Awarding “Argo” the Best Picture Oscar is like Barack Obama winning a Nobel Peace Prize: an undeserved accolade fawningly bestowed upon a dubious recipient based on a transparent fiction; an award for what never was and never would be and a decision so willfully naïve and grotesque it discredits whatever relevance and prestige the proceedings might still have had.*
So this Sunday night, when “Argo” has won that coveted golden statuette, it will be clear that we have yet again been blinded by the heavy dust of politics and our American mantra of hostility and resentment will continue to inform our decisions, dragging us closer and closer to the abyss.
***** ***** *****
* Yes, in this analogy, the equivalent of Henry Kissinger is obviously 2004’s dismal “Crash.”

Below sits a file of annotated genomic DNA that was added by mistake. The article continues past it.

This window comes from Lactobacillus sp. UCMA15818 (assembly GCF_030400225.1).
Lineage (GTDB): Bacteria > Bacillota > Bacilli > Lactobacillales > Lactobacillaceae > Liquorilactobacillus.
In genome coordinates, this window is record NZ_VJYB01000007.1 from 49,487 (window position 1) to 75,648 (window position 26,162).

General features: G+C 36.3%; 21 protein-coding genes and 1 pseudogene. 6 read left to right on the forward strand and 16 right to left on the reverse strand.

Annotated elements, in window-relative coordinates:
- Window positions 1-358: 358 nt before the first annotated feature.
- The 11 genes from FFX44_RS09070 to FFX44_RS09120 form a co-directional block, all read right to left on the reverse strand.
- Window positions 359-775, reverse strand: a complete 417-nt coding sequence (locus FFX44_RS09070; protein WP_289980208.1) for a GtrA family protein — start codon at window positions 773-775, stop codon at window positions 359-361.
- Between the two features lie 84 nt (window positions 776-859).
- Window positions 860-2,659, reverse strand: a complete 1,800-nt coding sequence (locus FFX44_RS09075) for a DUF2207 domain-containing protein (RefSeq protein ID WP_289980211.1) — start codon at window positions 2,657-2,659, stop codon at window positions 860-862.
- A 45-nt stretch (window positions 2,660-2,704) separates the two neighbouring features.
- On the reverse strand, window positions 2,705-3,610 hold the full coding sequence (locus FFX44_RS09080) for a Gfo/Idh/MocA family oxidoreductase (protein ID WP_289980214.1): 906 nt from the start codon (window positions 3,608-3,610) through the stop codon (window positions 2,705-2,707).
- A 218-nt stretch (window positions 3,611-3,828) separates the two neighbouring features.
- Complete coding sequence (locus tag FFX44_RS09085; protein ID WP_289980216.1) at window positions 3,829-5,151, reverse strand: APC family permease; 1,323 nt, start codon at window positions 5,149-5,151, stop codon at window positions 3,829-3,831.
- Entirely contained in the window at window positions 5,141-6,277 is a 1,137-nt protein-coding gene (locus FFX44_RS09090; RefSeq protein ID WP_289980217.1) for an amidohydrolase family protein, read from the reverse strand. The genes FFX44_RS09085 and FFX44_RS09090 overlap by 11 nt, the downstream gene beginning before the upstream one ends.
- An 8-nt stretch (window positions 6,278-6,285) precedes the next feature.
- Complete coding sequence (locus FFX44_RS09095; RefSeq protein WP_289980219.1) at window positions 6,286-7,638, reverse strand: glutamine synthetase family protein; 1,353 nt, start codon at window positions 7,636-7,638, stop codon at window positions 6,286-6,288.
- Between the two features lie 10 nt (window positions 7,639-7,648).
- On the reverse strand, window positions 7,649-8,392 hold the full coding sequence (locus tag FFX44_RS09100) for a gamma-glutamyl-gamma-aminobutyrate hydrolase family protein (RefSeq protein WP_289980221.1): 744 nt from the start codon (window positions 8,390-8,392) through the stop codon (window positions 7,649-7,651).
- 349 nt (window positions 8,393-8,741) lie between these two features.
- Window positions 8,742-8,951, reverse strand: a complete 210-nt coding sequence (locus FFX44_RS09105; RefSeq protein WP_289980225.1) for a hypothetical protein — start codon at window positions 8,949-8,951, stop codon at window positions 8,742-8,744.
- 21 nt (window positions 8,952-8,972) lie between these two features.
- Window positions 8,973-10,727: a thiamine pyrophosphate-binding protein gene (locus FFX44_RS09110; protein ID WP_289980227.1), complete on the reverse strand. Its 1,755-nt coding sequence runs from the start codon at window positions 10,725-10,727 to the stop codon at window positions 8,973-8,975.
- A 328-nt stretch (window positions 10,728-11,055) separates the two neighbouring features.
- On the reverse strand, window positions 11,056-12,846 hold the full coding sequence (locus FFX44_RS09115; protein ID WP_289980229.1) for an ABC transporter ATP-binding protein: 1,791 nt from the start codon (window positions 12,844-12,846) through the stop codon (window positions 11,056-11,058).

*****
1 The introduction of “Argo” is a dazzingly sloppy few minutes of caricatured history of Iran, full of Orientalist images of violent ancient Persians (harems and all), which gets many basic facts wrong.  In fact, it is shocking this intro made it to release as written and recorded.

Here are some of the problems:
1. The voiceover narration says, “In 1950, the people of Iran elected Mohammad Mossadegh, the secular democrat, Prime Minister.  He nationalized British and U.S. petroleum holdings, returning Iran’s oil to its people.”

Mossadegh was elected to the Majlis (Iranian Parliament) in 1944. He did not become Prime Minister until April 1951 and was not “elected by the people of Iran.” Rather, he was appointed to the position by the representatives of the Majlis.

Also, the United States did not have petroleum interests in Iran at the time.

2. After briefly describing the 1953 coup, the narrator says Britain and the United States “installed Reza Pahlavi as Shah.”